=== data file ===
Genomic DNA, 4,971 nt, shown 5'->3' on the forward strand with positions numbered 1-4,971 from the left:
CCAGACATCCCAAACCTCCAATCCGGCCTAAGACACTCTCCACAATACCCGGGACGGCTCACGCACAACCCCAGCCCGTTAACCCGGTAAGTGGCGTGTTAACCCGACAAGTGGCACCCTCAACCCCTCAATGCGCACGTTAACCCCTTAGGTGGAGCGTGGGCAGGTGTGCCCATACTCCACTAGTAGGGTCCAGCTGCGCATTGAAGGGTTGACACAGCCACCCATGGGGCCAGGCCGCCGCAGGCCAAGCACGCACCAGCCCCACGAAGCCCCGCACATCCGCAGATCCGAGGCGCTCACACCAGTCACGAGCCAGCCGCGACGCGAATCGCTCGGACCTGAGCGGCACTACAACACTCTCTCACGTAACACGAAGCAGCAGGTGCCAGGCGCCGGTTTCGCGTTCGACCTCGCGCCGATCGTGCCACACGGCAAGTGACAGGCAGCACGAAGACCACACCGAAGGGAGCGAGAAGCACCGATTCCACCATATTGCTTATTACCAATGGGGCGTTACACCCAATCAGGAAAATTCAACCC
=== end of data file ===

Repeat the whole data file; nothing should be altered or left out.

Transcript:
Genomic DNA, 4,971 nt, shown 5'->3' on the forward strand with positions numbered 1-4,971 from the left:
CCAGACATCCCAAACCTCCAATCCGGCCTAAGACACTCTCCACAATACCCGGGACGGCTCACGCACAACCCCAGCCCGTTAACCCGGTAAGTGGCGTGTTAACCCGACAAGTGGCACCCTCAACCCCTCAATGCGCACGTTAACCCCTTAGGTGGAGCGTGGGCAGGTGTGCCCATACTCCACTAGTAGGGTCCAGCTGCGCATTGAAGGGTTGACACAGCCACCCATGGGGCCAGGCCGCCGCAGGCCAAGCACGCACCAGCCCCACGAAGCCCCGCACATCCGCAGATCCGAGGCGCTCACACCAGTCACGAGCCAGCCGCGACGCGAATCGCTCGGACCTGAGCGGCACTACAACACTCTCTCACGTAACACGAAGCAGCAGGTGCCAGGCGCCGGTTTCGCGTTCGACCTCGCGCCGATCGTGCCACACGGCAAGTGACAGGCAGCACGAAGACCACACCGAAGGGAGCGAGAAGCACCGATTCCACCATATTGCTTATTACCAATGGGGCGTTACACCCAATCAGGAAAATTCAACCC